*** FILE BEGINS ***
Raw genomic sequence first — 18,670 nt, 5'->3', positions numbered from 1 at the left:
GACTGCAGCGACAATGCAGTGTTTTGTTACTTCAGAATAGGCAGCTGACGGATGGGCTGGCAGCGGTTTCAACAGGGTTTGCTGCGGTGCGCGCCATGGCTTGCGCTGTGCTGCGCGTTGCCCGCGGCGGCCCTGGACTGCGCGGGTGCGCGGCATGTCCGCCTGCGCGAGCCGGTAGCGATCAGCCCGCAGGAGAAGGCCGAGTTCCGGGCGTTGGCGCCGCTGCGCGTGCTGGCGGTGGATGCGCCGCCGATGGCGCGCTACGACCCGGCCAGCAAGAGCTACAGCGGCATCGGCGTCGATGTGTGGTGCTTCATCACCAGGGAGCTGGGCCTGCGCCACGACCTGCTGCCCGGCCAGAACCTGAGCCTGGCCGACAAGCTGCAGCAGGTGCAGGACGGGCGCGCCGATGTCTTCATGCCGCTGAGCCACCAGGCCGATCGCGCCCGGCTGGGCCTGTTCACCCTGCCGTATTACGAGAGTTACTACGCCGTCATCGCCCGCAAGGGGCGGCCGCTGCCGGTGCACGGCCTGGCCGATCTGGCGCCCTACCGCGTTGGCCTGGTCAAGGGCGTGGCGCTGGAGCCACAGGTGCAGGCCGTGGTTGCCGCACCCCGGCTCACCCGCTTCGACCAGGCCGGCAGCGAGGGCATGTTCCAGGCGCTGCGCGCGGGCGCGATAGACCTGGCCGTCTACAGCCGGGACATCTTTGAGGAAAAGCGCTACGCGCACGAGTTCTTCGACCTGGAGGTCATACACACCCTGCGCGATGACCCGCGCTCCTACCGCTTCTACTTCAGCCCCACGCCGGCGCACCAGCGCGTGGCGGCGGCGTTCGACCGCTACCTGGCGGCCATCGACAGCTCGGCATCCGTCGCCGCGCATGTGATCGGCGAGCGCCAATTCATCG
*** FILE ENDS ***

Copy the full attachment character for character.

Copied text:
Raw genomic sequence first — 18,670 nt, 5'->3', positions numbered from 1 at the left:
GACTGCAGCGACAATGCAGTGTTTTGTTACTTCAGAATAGGCAGCTGACGGATGGGCTGGCAGCGGTTTCAACAGGGTTTGCTGCGGTGCGCGCCATGGCTTGCGCTGTGCTGCGCGTTGCCCGCGGCGGCCCTGGACTGCGCGGGTGCGCGGCATGTCCGCCTGCGCGAGCCGGTAGCGATCAGCCCGCAGGAGAAGGCCGAGTTCCGGGCGTTGGCGCCGCTGCGCGTGCTGGCGGTGGATGCGCCGCCGATGGCGCGCTACGACCCGGCCAGCAAGAGCTACAGCGGCATCGGCGTCGATGTGTGGTGCTTCATCACCAGGGAGCTGGGCCTGCGCCACGACCTGCTGCCCGGCCAGAACCTGAGCCTGGCCGACAAGCTGCAGCAGGTGCAGGACGGGCGCGCCGATGTCTTCATGCCGCTGAGCCACCAGGCCGATCGCGCCCGGCTGGGCCTGTTCACCCTGCCGTATTACGAGAGTTACTACGCCGTCATCGCCCGCAAGGGGCGGCCGCTGCCGGTGCACGGCCTGGCCGATCTGGCGCCCTACCGCGTTGGCCTGGTCAAGGGCGTGGCGCTGGAGCCACAGGTGCAGGCCGTGGTTGCCGCACCCCGGCTCACCCGCTTCGACCAGGCCGGCAGCGAGGGCATGTTCCAGGCGCTGCGCGCGGGCGCGATAGACCTGGCCGTCTACAGCCGGGACATCTTTGAGGAAAAGCGCTACGCGCACGAGTTCTTCGACCTGGAGGTCATACACACCCTGCGCGATGACCCGCGCTCCTACCGCTTCTACTTCAGCCCCACGCCGGCGCACCAGCGCGTGGCGGCGGCGTTCGACCGCTACCTGGCGGCCATCGACAGCTCGGCATCCGTCGCCGCGCATGTGATCGGCGAGCGCCAATTCATCG